Pediatrician and sickle cell anemia expert Dr. Charles Francis Whitten was born on February 2, 1922 in Wilmington, Delaware to school teachers Emma Clorinda Carr Whitten and Tobias Emmanuel Whitten. He grew up on Wilmington’s East Side next door to future jazz trumpeter Clifford Brown. Whitten attended Number 5 Elementary School and graduated fourth in his class from Howard High School in 1940. In 1942, he earned his B.S. degree in zoology from the University of Pennsylvania. Whitten then studied medicine at Meharry Medical College in Nashville, Tennessee and earned his M.D. degree in 1945 at age twenty-three.
After his internship at Harlem Hospital, Whitten worked as a general practitioner in Lackawanna, New York from 1946 to 1951.Whitten then served two years as a captain in the United States Medical Corps before returning to the University of Pennsylvania’s Graduate School of Medicine for a year of advanced study in pediatrics. In 1953, Whitten began a two-year residency in pediatrics at Children’s Hospital in Buffalo, New York. In 1955, he moved to Detroit, Michigan for a one year fellowship to study pediatric hematology under Dr. Wolf Zeltzer. Whitten became the first and only African American to head a department in a Detroit hospital when he was selected clinical director of pediatrics at Detroit Receiving Hospital in 1956. Whitten worked as an attending pediatrician at Children’s Hospital of Michigan from 1962 to 1999. He started teaching medicine as an instructor in pediatrics at Wayne State University in 1956. Whitten was named assistant professor in 1959, served as full professor of pediatrics from 1970 to 1990, and became associate dean of curricular affairs in 1976 and of special programs in 1992.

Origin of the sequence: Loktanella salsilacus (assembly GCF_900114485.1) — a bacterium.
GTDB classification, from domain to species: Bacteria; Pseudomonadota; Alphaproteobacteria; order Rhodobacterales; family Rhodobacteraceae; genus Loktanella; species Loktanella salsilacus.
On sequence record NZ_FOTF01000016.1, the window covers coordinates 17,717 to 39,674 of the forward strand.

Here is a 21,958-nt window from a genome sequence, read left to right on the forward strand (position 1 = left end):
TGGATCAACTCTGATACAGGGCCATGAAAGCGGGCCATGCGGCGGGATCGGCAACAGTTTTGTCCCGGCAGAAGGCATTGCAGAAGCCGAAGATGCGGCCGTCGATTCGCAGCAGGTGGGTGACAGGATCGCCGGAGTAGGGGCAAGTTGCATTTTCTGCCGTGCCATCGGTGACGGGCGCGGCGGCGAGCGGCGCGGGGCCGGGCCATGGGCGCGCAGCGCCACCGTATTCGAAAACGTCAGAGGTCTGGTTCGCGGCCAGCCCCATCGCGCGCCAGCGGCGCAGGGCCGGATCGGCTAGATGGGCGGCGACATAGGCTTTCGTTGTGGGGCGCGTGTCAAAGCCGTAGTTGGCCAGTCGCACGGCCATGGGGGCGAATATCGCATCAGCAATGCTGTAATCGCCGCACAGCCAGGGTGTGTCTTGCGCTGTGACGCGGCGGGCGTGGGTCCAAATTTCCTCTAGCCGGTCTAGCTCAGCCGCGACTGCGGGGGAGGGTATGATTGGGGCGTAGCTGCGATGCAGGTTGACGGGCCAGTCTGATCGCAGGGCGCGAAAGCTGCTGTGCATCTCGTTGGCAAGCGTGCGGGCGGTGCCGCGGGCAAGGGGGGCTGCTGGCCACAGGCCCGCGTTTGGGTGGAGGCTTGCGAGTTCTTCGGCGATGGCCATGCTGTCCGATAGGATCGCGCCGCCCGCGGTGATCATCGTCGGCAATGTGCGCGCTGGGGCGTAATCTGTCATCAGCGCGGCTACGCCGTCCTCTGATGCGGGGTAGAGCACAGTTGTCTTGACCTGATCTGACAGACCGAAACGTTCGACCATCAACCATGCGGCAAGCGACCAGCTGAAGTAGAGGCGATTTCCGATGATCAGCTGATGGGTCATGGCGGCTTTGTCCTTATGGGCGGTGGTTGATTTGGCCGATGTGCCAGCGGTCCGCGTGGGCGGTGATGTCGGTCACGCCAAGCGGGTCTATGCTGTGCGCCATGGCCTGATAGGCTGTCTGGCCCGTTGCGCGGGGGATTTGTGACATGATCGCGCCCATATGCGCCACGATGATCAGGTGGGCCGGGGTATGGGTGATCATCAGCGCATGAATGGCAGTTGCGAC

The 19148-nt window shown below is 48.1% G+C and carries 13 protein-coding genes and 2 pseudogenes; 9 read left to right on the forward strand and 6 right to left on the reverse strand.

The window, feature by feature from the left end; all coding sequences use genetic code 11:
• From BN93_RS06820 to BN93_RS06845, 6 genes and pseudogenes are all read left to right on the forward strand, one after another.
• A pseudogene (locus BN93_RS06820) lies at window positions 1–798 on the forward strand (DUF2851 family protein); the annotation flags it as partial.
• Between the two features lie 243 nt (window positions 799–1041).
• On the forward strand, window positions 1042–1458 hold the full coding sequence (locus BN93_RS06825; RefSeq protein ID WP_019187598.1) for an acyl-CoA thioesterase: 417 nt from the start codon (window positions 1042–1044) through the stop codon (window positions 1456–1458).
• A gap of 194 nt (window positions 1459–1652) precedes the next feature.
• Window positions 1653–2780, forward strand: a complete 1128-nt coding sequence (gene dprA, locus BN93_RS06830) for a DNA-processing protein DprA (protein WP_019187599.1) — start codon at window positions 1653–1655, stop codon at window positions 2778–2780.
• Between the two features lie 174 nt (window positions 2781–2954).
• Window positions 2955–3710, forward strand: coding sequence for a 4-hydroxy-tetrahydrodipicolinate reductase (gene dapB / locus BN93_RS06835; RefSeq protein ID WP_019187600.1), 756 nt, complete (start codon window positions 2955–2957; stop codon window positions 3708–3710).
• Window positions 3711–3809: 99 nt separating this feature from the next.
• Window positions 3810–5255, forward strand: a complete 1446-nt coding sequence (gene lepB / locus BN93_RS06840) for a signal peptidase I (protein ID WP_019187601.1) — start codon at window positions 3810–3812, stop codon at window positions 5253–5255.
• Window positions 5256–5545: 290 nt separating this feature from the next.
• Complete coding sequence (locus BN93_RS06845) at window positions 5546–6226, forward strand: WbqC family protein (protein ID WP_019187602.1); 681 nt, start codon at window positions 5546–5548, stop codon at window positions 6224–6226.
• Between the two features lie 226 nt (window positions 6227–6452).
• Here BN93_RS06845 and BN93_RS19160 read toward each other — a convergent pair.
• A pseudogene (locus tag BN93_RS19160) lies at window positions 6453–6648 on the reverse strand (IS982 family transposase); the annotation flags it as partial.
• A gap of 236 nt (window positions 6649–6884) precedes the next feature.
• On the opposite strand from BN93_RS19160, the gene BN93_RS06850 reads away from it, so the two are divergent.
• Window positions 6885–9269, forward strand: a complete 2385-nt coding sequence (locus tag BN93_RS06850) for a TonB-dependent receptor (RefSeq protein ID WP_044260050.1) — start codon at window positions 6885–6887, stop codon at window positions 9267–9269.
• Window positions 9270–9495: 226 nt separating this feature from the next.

Whitten joined Dr. Charles Wright in establishing the African Medical Education Fund in 1960. In 1969, Whitten instituted Wayne State University’s Post Baccalaureate Enrichment Program to better prepare black students for medical school. In 1971, Whitten with Dorothy Boswell spearheaded the National Association for Sickle Cell Disease, now the Sickle Cell Disease Association of America. He also formed the Sickle Cell Detection and Information Center. Whitten became program director for the Comprehensive Sickle Cell Center at Wayne State University in 1973. In 2002, Whitten was named Michiganian of the Year, and in 2004, was named distinguished professor of pediatrics, emeritus at Wayne State University.
Whitten passed away on August 14, 2008 at the age of 86. He is survived by his wife, Eloise Culmer Whitten, an expert on pre-school reading. Together, they supported a number of worthy causes, including a clinic in Haiti.
Whitten was interviewed by The HistoryMakers on March 8, 2007.